A child’s intellectual and emotional wellbeing is not up for grabs. It is not some kind of sacrifice made to prove a point or promote some elusive societal good. A child’s soul is precious. Where anxiety lives, learning cannot live. Maybe it’s time to wait until the identity politics of intersectionality has breathed its last so that our observant Jewish students can stand proudly with their convictions. Maybe wait—as I did—until graduate school for exposure to that big, wide world. Make no mistake. Our students, for the most part, are simply not informed enough right now to fight this fight. The lion’s den is filled with menace. 

To this point, it may be high time for the leadership of all Jewish high schools to revisit the curriculum for seniors. In many schools, senior year is the weakest year of learning, although the tuition is the same. The second semester experience is typically thinner on content and meaningful educational development and could be enhanced through intensive coursework and practical training in the following arenas:

  1. Students should have a course on Zionism and the Israeli-Palestinian conflict. They should know the history and the major thinkers of the movement and situate their own beliefs within this framework.
  2. Students need to leave high school having read about, discussed, and debated the philosophy of Torah u-Madda and what it really means to live an integrated life. What might their contributions to broader society entail? What is their ongoing responsibility to improve a world that has, of the moment, betrayed them? What filters should they put in place to protect their Jewish values while exposing themselves to alternative lifestyles, different ethnic and religious commitments, and competing beliefs?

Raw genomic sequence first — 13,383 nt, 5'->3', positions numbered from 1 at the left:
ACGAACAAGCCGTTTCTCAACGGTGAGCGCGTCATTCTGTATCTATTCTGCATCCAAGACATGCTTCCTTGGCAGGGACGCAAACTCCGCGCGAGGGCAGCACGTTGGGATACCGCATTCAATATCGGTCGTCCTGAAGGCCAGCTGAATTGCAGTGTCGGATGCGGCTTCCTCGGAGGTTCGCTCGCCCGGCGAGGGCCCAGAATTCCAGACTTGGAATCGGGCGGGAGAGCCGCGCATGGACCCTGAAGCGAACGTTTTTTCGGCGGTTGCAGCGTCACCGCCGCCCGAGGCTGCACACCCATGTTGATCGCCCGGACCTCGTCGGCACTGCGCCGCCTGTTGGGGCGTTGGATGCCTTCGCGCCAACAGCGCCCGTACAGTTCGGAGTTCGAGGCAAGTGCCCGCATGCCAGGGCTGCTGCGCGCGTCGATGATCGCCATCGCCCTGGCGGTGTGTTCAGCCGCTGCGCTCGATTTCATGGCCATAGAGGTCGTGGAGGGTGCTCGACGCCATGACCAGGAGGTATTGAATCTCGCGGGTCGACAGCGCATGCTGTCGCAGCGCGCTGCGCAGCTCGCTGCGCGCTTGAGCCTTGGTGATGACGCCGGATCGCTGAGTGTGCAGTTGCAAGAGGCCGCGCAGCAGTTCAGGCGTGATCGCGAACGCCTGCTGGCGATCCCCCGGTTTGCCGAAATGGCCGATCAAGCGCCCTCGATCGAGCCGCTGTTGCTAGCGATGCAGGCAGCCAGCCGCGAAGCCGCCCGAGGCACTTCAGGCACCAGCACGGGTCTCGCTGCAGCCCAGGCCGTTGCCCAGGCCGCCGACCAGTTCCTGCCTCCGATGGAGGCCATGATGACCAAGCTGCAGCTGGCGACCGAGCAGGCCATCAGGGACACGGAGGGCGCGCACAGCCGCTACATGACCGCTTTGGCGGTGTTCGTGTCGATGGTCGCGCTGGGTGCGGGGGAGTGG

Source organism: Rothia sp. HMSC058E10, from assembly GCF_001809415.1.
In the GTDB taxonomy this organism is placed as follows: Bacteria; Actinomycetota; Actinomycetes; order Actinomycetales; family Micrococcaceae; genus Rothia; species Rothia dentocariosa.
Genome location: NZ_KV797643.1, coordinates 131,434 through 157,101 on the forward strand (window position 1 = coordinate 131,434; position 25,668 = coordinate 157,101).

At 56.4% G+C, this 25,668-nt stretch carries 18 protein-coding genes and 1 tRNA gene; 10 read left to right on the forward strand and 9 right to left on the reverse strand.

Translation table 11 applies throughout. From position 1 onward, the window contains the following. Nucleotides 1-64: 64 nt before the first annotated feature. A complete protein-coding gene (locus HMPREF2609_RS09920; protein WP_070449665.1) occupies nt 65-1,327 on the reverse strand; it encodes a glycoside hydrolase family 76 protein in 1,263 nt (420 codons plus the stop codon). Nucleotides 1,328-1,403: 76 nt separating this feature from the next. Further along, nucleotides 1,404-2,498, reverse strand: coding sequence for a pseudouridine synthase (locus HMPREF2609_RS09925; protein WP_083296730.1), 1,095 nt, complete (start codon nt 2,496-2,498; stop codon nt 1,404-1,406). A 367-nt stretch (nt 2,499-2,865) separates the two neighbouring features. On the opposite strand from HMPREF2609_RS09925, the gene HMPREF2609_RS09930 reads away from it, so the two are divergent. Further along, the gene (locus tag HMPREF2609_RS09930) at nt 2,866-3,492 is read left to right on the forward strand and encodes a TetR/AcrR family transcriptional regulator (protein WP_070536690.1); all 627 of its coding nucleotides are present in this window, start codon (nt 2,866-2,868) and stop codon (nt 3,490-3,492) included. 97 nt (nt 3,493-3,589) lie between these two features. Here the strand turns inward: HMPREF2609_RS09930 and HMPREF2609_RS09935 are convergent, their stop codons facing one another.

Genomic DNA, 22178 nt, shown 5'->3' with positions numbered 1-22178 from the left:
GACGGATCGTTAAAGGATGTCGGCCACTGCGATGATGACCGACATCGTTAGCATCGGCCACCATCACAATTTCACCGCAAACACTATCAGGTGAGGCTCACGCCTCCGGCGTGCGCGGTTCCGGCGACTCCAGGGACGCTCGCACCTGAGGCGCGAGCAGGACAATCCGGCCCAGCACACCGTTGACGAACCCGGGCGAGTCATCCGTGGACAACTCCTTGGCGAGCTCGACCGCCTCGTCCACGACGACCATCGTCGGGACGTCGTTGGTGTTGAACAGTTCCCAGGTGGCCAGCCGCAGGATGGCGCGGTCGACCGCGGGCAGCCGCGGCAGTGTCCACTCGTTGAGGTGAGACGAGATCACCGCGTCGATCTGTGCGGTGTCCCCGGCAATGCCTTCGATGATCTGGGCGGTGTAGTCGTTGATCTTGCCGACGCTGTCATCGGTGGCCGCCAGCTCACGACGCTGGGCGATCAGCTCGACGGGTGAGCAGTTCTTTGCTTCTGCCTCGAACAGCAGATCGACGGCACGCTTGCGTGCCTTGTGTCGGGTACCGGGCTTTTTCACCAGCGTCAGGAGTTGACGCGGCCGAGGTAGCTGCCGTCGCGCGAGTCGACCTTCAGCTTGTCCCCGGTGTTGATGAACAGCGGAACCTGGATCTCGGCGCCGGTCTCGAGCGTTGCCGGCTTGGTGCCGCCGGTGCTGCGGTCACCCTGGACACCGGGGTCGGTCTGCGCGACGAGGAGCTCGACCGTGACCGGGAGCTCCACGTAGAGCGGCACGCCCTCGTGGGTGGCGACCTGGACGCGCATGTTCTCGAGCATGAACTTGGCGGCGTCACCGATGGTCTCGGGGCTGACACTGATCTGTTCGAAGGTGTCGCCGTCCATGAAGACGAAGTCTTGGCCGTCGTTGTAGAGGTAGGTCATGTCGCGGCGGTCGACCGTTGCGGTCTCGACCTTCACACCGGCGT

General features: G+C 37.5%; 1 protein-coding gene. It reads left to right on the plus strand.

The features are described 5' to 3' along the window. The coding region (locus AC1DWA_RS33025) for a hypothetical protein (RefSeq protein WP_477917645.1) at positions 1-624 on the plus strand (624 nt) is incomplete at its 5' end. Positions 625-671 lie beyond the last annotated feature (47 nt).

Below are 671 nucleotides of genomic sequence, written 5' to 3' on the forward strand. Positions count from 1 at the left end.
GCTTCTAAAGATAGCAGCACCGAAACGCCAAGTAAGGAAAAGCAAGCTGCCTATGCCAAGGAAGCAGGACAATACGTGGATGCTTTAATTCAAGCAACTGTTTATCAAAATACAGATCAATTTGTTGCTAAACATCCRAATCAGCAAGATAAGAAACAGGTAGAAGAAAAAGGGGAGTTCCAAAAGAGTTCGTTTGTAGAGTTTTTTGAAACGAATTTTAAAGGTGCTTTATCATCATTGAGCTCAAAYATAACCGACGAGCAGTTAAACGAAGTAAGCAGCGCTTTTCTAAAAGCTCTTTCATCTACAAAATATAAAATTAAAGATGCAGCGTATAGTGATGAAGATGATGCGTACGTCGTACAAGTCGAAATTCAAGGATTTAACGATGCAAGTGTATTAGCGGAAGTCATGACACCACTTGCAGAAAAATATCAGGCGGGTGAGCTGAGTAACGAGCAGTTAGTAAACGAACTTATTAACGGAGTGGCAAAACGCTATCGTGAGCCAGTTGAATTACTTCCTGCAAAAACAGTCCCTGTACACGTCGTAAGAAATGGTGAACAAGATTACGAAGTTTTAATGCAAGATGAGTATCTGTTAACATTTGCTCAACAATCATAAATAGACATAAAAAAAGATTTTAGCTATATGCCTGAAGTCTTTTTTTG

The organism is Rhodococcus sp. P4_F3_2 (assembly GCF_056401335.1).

3. Students also need to complete a comprehensive, historical, and contemporary survey on antisemitism so that they can define it, identify it, and fight it.
  4. Students should be given training in the mechanics of political activism. Religious activism, like prayer and singing, is important. So too is attending rallies, voting, and writing letters to political officials.
  5. Students need to learn civics and more about the executive, judicial, and legislative branches of our government and how they can participate in the political process.

Our students are facing a moment for which they are utterly underprepared. A curriculum rich in Jewish texts but weak on how to live as a Jew in today’s society will not serve our high school graduates well. We must train our students more explicitly for life on campus, no matter where they are going, because this will also serve them well in the offices and boardrooms of the future.

This is not a moment to retreat from society. Yet, if we have learned anything from the events and the aftermath of October 7th, it is to question some core assumptions about the world as we know it and possibly wait until it is safer for our students to embrace a world that is shunning them now. After October 7th, when people both say and demonstrate that they want to harm us and endanger Jewish lives on campus, we must believe them. College should be a time of enlightenment, intellectually and socially. It should not be a time of fear and anxiety. This should be an educational inflection point for the Orthodox community. Let us point to October 7th as a time that changed us for the worse and also changed us for the better.

Erica Brown is the Vice Provost for Values and Leadership at Yeshiva University and the founding director of its Rabbi Lord Jonathan Sacks-Herenstein Center for Values and Leadership. Her most recent book is Staying Human: Wartime Fragments of Anguish and Hope (Maggid). Erica was a Jerusalem Fellow, an Avi Chai Fellow, the recipient of the 2009 Covenant Award, and is a faculty member of the Wexner Foundation. She has written 13 books on the Hebrew Bible, spirituality, and leadership, co-authored 2 books, and co-edited one anthology. She has been published in the New York Times, The Atlantic, Tablet, First Things, and The Jewish Review of Books. She wrote a monthly column for the New York Jewish Week and is a consulting editor for the journal Tradition. She currently serves as a community scholar for Congregation Etz Chaim in Livingston, New Jersey. She is the proud mother of four children, four in-law children, and five beautiful grandchildren.